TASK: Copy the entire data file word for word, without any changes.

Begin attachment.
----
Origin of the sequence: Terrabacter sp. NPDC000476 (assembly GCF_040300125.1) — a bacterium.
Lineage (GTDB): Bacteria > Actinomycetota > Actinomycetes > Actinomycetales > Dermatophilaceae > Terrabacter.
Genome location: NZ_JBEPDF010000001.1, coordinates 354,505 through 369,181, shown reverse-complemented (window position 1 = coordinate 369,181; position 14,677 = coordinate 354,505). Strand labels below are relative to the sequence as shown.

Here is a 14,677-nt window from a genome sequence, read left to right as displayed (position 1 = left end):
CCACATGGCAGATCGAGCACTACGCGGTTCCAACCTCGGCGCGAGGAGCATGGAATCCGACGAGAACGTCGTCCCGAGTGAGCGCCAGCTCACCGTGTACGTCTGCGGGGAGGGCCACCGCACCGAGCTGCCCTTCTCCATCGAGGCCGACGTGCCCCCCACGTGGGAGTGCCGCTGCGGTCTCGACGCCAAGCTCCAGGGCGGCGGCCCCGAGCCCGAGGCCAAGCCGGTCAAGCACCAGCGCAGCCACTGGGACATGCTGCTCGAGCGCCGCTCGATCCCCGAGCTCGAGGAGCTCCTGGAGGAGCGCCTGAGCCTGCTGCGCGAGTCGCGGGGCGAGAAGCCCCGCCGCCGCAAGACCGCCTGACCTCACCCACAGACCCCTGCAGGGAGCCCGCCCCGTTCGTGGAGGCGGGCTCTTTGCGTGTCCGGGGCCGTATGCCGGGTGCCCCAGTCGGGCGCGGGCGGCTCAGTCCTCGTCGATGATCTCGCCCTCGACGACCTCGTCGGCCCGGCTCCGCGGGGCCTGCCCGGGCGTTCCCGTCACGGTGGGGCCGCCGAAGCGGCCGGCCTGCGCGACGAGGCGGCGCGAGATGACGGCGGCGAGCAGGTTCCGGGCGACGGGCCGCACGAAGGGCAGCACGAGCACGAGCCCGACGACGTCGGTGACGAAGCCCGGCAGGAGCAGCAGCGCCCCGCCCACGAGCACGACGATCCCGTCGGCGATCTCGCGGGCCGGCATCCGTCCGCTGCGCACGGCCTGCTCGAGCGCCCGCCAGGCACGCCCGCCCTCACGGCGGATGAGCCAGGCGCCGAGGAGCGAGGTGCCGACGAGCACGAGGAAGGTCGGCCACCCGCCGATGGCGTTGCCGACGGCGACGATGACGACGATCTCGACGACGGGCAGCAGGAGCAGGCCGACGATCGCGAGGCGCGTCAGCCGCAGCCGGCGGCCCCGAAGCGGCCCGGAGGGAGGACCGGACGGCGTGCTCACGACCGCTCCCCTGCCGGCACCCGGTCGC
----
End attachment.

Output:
Origin of the sequence: Terrabacter sp. NPDC000476 (assembly GCF_040300125.1) — a bacterium.
Lineage (GTDB): Bacteria > Actinomycetota > Actinomycetes > Actinomycetales > Dermatophilaceae > Terrabacter.
Genome location: NZ_JBEPDF010000001.1, coordinates 354,505 through 369,181, shown reverse-complemented (window position 1 = coordinate 369,181; position 14,677 = coordinate 354,505). Strand labels below are relative to the sequence as shown.

Here is a 14,677-nt window from a genome sequence, read left to right as displayed (position 1 = left end):
CCACATGGCAGATCGAGCACTACGCGGTTCCAACCTCGGCGCGAGGAGCATGGAATCCGACGAGAACGTCGTCCCGAGTGAGCGCCAGCTCACCGTGTACGTCTGCGGGGAGGGCCACCGCACCGAGCTGCCCTTCTCCATCGAGGCCGACGTGCCCCCCACGTGGGAGTGCCGCTGCGGTCTCGACGCCAAGCTCCAGGGCGGCGGCCCCGAGCCCGAGGCCAAGCCGGTCAAGCACCAGCGCAGCCACTGGGACATGCTGCTCGAGCGCCGCTCGATCCCCGAGCTCGAGGAGCTCCTGGAGGAGCGCCTGAGCCTGCTGCGCGAGTCGCGGGGCGAGAAGCCCCGCCGCCGCAAGACCGCCTGACCTCACCCACAGACCCCTGCAGGGAGCCCGCCCCGTTCGTGGAGGCGGGCTCTTTGCGTGTCCGGGGCCGTATGCCGGGTGCCCCAGTCGGGCGCGGGCGGCTCAGTCCTCGTCGATGATCTCGCCCTCGACGACCTCGTCGGCCCGGCTCCGCGGGGCCTGCCCGGGCGTTCCCGTCACGGTGGGGCCGCCGAAGCGGCCGGCCTGCGCGACGAGGCGGCGCGAGATGACGGCGGCGAGCAGGTTCCGGGCGACGGGCCGCACGAAGGGCAGCACGAGCACGAGCCCGACGACGTCGGTGACGAAGCCCGGCAGGAGCAGCAGCGCCCCGCCCACGAGCACGACGATCCCGTCGGCGATCTCGCGGGCCGGCATCCGTCCGCTGCGCACGGCCTGCTCGAGCGCCCGCCAGGCACGCCCGCCCTCACGGCGGATGAGCCAGGCGCCGAGGAGCGAGGTGCCGACGAGCACGAGGAAGGTCGGCCACCCGCCGATGGCGTTGCCGACGGCGACGATGACGACGATCTCGACGACGGGCAGCAGGAGCAGGCCGACGATCGCGAGGCGCGTCAGCCGCAGCCGGCGGCCCCGAAGCGGCCCGGAGGGAGGACCGGACGGCGTGCTCACGACCGCTCCCCTGCCGGCACCCGGTCGC